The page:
In addition, experts who spoke to the Daily News yesterday would like Ncube to remove some of the onerous taxes on commerce and industry, to promote investment and job creation in the country.
This comes after the government recently unveiled its new economic blueprint, the National Development Strategy (NDS1), which kicks off on January 1 next year.
Today’s budget presentation also comes as the economy continues to hold steady, following the recent implementation of a raft of measures — including the introduction of the foreign currency auction system in June, which has contained the once rampant forex parallel market.
The National Consumer Rights Association (Nacora) said it was expecting “a people-centred budget”.
“The expectations of consumers are around containing inflation and that prices remain affordable.
“Consumers are also job-seekers and workers. So, they also expect that the budget focuses on job creation and that existing jobs pay better salaries so that they are able to send their children to school and meet their day-to-day expenses,” Nacora spokesperson, Effie Ncube, said.
The secretary-general of the Zimbabwe Congress of Trade Unions (ZCTU), Japhet Moyo, said workers wanted Ncube’s budget to support further the current stability in prices of basic consumer goods and services.
“As workers, we would expect the government to put money where there are people, including the informal sector.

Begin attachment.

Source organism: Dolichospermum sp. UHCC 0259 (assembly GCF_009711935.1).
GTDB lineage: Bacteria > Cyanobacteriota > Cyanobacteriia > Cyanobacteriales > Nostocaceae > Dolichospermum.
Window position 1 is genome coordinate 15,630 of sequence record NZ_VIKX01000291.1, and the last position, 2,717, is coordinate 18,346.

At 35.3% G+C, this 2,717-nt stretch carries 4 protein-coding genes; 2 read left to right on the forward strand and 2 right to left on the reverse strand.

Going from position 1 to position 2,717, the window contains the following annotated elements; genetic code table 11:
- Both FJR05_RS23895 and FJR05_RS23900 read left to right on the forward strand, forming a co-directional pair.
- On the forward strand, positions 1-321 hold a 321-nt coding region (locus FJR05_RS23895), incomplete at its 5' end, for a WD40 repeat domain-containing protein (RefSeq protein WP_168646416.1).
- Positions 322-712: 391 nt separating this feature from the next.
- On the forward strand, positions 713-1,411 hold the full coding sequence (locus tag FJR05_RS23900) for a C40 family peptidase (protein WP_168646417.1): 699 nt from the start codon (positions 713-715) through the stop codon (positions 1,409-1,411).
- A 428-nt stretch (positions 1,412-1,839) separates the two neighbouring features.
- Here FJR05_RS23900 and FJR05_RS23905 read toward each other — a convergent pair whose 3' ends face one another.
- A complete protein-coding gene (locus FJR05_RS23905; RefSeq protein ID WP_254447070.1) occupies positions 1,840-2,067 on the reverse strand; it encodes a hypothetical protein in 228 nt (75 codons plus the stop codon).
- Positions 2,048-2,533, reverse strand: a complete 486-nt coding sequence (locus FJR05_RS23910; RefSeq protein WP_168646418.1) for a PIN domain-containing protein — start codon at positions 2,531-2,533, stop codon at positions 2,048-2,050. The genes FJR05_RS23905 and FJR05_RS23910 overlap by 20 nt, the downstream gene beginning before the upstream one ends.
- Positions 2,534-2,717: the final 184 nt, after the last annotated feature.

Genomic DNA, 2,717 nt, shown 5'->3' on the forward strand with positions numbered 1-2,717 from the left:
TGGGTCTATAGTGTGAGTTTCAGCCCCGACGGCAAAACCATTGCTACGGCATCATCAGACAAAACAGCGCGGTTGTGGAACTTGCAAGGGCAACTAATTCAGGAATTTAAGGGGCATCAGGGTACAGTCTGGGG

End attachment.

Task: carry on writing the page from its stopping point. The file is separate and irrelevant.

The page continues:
“Money must be put into job creation, welfare issues such as health and salaries of public servants. We don’t expect a bigger vote in the security sector.
“More money must also go to agriculture because that is where the people are. The budget must also speak to infrastructure such as bridges and roads,” Moyo told the Daily News.
On his part, the president of the Confederation of Zimbabwe Retailers, Denford Mutashu, said the 2021 budget needed to stimulate demand “in an economy where disposable incomes have been battered”.
“The budget should pave the way for an earnest journey towards a single digit inflation figure as we now have inflation both in United States dollars and the local currency.
“There must also be poverty eradication through the provision of social safety nets in areas like education, access to health, access to affordable inputs for communal farmers and access to key basic commodities, as well as access to decent housing and clean water for the majority,” he said.
Mutashu added that the business community also expected Ncube to reduce some of the taxes that commerce and industry were shouldering, as a stimulus to attracting fresh domestic investment.
The recent launch of the ambitious NDS1 economic plan comes as Zimbabwe is beginning to enjoy relative economic stability, after months of chaos which saw inflation soaring to 800 percent — amid foreign currency shortages and high prices of basic consumer goods and services.
NDS1 is expected to see the economy growing by five percent every year during its five-year lifespan — which growth will be driven by agriculture, mining, manufacturing and tourism.
MANY Zimbabweans are hoping that Finance minister Mthuli Ncube’s budget statement today will focus on the further improvement of the lives of long-suffering citizens.